Monday, July 07, 2008

"Crane Operators"


I've noticed an interesting phemomenonon the internet over the last few years. There seems to be a train of thought (mostly among the uneducated on feature film production) that crane operators are a separate entity entirely from Dolly Grips. To demonstrate what I'm talking about, you can go to Wikipedia.org, type in "dolly grip" and then go to the discussions page. Granted, there are some operators such as "Jimmy Jib" guys who are their own thing. I've seen them on commercials and music videos and it's actually a relief to see them show up sometimes because they do it all themselves and it's a nice break. A jib isn't a crane though. I also noticed on an industry discussion board (mostly frequented by younger types still trying to break in) that another person who said she was a grip wanted to know how to become a crane operator and talked as if it were entirely separate from Dolly Gripping and even the Grip Dept. The only thing I can gather from all this is that these are people in another market than feature or television production (commercials, videos, etc). A lot of this also may have to do with the rise of the Technocrane and the techs who come with it. Some of them are very bad operators, and some are incredibly good. On commercials, a lot of times I, and other Dolly Grips I know will just let the techs do the move if we know them and know they're good. Movies are different, though. On a movie, I already have a relationship with the DP and director that will span a number of weeks or months. I'm familiar with their style and I also want to protect my moves (which sounds kind of strange, but you feature guys know what I mean). I was a little peeved at the Wikipedia page I mentioned before because one of the posts was left by someone who obviously had no concept of a Dolly Grip or the multiple abilities he or she brings to a production, and had apparently never seen one in action. I take pride (as all of you do) in being able to operate many types of platforms and being able to land a crane on a dime consistently. How many of us have "scraped the paint" on a car racing past or experienced that home run feeling when a camera lands at the exact split second on the exact inch of real estate we aimed for.
Dolly Grips and Crane Operators are one in the same.

9 comments:

The Grip Works said...

Hi D,
This is a very interesting post. I have consistently said for years, that Camera movement should be treated as a separate entity from Grip Lighting. I think the best Camera Operators are people who make the transition from Dolly / Crane operating. There is an inherent understanding of framing, and of what the moving camera does.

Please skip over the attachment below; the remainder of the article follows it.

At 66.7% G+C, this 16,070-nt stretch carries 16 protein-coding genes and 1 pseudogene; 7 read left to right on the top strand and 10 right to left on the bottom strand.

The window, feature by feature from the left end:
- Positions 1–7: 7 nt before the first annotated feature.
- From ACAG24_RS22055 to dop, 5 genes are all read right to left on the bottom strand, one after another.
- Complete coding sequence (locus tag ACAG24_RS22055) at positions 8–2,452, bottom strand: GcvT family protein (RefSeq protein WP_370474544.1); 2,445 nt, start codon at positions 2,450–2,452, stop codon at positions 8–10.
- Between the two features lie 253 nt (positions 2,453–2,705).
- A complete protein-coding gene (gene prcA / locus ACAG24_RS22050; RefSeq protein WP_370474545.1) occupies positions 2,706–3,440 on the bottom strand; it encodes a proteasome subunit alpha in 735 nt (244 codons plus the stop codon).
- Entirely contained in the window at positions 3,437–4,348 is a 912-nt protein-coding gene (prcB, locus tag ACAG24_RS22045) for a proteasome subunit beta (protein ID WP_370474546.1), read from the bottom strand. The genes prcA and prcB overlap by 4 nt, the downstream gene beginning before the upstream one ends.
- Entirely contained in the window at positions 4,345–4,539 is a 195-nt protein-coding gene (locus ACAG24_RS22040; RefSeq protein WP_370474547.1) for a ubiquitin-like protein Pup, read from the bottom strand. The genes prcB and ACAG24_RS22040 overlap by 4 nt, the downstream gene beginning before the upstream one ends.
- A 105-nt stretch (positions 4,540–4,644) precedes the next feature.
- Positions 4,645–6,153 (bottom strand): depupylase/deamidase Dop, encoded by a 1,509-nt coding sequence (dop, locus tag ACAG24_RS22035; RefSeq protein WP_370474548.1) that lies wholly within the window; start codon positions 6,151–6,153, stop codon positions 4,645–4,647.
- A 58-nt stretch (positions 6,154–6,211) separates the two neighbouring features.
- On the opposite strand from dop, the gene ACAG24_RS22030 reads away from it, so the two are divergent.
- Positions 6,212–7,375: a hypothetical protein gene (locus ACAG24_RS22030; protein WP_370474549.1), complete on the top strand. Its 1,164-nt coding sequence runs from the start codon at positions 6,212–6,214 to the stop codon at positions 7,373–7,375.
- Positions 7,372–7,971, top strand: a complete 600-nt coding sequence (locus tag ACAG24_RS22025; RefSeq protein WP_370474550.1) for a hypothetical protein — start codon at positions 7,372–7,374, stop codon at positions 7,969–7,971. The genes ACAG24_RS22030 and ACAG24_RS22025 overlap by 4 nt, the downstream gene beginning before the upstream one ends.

I have been Key Grip and 'A' Camera operator on several films. I regularly operate camera as a pinch hitter on all the movies I work on. This arises primarily out of understanding camera movement and how it affects your frame. As far as Dolly / Crane goes, it is the same thing. It is camera movement, one is linear, the other is 3-D. They are essentially the same thing, and it is ridiculous to turn them into micro specialisations. All it takes is understanding the tools, the safety aspects, and gaining experience with the feel of the equipment.

D said...

Hear, hear, Gripworks. I agree completely. I have just seen some strange ideas online recently and needed to address them. Thanks for the comment. By the way, you sent me some pictures awhile back and I can't seem to find them. Resend them if you can.

D said...

By the way, Sanjaya, did you find a Dolly grip for NY?. If you didn't, let me know. I did a movie there recently and know a couple guys who might help you find someone. Good Luck.

DW said...

I'm available! :)

(sorry, shameless, I know...)

-DW

D said...

Sorry, Sanjay. I added an "a" to the end of your name by accident. I hope I didn't accidentally turn you into a girl in your country. (;

The Grip Works said...

Ha ha ! No, its a different name.
DW, email me at
thegripworks@yahoo.com
www.thegripworks.com

DW said...

You have email :)

-DW

Dan said...

Interesting observation you have written down here.

I have seen many Crane operators but I never let any Touch a manned crane!
Sometimes I let them help out on the base.
I had a Crane Operator who wanted to do the oprating on a manned crane himself because it was "His" new GF-8 Gear but to no avail, I told him that nobody but me will operate a crane with "My D.P." on it!

It's all about trust and knowing each other betwheen me and the operator, so why should I give that away to a dayjob.

With remotes it depends on the crane operator, if it's somebody experienced that I/the Operator knows he can do it if he likes.

On one job last Year We had a Dayjob (Crane Operator) who didn't know when to shut up, he interfered in the communication betwheen Director and D.P. as if it was a film Students project with everything on discussion.
That guy drove me angry (besides the D.P.) and wasn't invited for any more work on that show.

So to all the Crane Operators out there, if you are working with a experienced dolly grip, be aware that he might not talk very much but he probably has thought of every option that is on hand before you even said hello to the operator.
So just stick to him and tell him when you have an idea. He might know more about how to handle the situation and the persons he workes with then you think, it's his hometurf after all.

Greetz Dan

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